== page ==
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What can you find at a Thai food market?

Posted by Dimitri on July 3, 2021

The answer is everything – all the fruit and vegetables needed for cooking, along with fish and meats.

A typical Thai day starts with one or other family members visiting the closest market and taking a look at what’s good. And it’s the same for restaurants too – someone will be sent along to select the best and the freshest of produce.

Thanks to Thailand being so rich in foodstuffs, there’s never a time when the stalls aren’t piled high. Most of the produce will be locally grown and some will have been brought in from neighboring areas. It’s the same on Samui, too. The island’s interior is filled with fields, smallholdings, orchards and farms that provide much of what you’ll see at your local market.

You may be astounded by what you see at the market. Some of the hopelessly exotic fruits that are hideously expensive back at home are right here and amazingly cheap. Meanwhile there will be other produce that you may well have never set eyes on. How to cook with it? You may need someone who is Thai to show you what to buy and what to do with it back in your kitchen.

It’s always a good idea to take part in a cooking class – typically you’ll learn how to make three courses from scratch at any of the classes. And as often as not, there’s the chance to go round the market beforehand with your teacher.

But back to the markets. No matter where you live on Samui, you’ll find that there’s a market near you. Every large community has one. Go as early as you can, unless, of course, it’s a night market. If you’re an early bird, you can go at 5 am, when you’re assured of finding the best produce of the day. Leave it until 10 am and the market will already be closing up.

Markets are a good source of fresh coconut milk. You can guarantee that every market has someone who grinds up coconut to get the flakes and also the milk. Both are sold and for much less than they would cost in the supermarket. The same goes for the fresh herbs that are also on sale. They are far cheaper here than elsewhere. No need to skimp on them either; you can buy a big clump of Thai basil, coriander and parsley for next to nothing.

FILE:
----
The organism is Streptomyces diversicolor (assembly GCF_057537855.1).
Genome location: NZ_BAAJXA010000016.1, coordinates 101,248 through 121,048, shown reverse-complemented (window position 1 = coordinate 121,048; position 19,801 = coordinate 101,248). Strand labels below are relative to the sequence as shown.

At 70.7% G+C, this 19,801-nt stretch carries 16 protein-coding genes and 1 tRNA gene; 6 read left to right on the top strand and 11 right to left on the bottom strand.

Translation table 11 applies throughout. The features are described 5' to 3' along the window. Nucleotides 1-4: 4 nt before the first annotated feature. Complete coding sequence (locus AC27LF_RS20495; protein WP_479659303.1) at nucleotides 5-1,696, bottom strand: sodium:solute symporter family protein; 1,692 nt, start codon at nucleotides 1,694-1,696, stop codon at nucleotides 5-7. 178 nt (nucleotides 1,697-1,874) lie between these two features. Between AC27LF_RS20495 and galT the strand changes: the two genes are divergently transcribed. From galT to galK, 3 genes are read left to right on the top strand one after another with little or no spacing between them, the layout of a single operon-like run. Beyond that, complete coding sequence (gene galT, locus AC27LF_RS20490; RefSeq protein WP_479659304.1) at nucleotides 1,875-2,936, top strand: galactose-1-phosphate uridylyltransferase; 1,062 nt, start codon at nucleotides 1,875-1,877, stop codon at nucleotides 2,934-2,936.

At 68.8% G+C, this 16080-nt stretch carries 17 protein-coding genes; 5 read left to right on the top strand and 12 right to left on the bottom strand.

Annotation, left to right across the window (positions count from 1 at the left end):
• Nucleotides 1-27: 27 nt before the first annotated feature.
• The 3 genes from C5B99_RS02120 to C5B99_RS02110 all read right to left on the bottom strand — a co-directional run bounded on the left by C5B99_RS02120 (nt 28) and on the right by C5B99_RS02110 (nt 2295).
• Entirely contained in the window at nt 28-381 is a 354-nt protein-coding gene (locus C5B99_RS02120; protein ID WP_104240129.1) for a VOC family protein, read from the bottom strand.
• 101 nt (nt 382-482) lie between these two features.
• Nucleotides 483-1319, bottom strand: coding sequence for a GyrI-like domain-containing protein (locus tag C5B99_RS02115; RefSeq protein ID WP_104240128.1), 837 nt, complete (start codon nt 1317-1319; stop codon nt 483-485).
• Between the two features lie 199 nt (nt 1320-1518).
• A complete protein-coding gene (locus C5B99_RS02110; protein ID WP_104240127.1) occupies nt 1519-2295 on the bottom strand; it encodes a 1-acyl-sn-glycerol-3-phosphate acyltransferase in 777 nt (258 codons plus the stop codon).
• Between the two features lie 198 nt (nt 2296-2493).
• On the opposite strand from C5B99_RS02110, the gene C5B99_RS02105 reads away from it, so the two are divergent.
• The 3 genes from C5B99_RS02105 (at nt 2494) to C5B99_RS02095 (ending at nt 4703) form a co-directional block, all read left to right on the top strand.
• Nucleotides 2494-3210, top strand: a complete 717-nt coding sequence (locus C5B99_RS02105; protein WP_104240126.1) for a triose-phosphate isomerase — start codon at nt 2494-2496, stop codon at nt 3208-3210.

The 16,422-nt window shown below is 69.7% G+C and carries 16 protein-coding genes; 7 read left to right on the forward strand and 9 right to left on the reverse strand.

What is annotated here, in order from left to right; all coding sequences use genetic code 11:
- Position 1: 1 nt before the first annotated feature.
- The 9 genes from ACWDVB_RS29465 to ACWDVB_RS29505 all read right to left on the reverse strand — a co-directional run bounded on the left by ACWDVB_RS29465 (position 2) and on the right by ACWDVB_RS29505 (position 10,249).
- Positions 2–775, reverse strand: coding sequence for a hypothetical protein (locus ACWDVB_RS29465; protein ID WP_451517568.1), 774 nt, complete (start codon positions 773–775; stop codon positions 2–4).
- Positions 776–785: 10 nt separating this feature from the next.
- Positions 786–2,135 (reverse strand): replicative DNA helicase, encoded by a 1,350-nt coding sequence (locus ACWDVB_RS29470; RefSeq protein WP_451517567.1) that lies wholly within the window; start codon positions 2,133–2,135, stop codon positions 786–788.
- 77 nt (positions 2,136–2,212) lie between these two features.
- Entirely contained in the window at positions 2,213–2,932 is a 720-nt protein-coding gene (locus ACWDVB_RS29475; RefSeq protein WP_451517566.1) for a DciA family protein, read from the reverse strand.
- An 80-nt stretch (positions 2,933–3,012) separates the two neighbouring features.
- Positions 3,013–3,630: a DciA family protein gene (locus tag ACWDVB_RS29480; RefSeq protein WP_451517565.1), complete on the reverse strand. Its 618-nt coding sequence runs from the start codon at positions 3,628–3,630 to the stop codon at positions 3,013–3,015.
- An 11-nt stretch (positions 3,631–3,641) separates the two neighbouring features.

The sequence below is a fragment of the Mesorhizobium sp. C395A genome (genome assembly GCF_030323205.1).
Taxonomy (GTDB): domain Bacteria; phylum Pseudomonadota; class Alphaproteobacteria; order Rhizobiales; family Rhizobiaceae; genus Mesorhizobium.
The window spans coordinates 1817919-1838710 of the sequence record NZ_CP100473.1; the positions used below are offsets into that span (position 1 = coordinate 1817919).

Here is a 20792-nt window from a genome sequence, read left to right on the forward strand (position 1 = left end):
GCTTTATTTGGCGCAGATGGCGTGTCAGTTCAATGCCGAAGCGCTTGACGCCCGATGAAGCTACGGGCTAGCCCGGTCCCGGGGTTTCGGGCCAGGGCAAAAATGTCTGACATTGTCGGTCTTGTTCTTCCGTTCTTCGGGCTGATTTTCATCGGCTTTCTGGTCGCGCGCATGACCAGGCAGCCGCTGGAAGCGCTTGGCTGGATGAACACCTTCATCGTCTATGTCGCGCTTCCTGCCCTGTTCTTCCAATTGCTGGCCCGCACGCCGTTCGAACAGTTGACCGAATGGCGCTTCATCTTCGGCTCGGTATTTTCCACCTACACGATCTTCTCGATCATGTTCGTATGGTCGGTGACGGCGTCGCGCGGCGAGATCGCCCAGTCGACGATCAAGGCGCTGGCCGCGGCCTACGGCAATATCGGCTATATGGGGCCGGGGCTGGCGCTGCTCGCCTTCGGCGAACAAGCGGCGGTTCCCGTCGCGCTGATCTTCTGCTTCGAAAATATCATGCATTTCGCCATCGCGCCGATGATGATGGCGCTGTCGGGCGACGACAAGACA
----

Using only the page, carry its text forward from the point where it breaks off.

Once you have all your goodies, it’s still not quite time to leave the market. Favorite stalls also include the drinks stall where you can sit down with cha yen, or cold tea, a Thai staple. If you’re more modern you may wish to try one or other of the fluorescent drinks on sale. Whatever you opt for, you’ll be in for a dose of sugar. Coffee lovers will enjoy kaffee boraan, traditional coffee which is strained through muslin and served with condensed milk. With your drink you can sample patongko, a kind of deep-fried dough stick that you will no doubt find at a stall nearby.

Shopping at Thai markets is always good fun and you will save plenty of money this way, as well as get your five-a-day. It’s hard not to be tempted by all that fruit. If you’re living on Samui, it may well become a part of your new life to start the day by going to a market. A visit will provide you with everything you need to make the next Thai meal – everything is on hand with an enormous variety to choose from.



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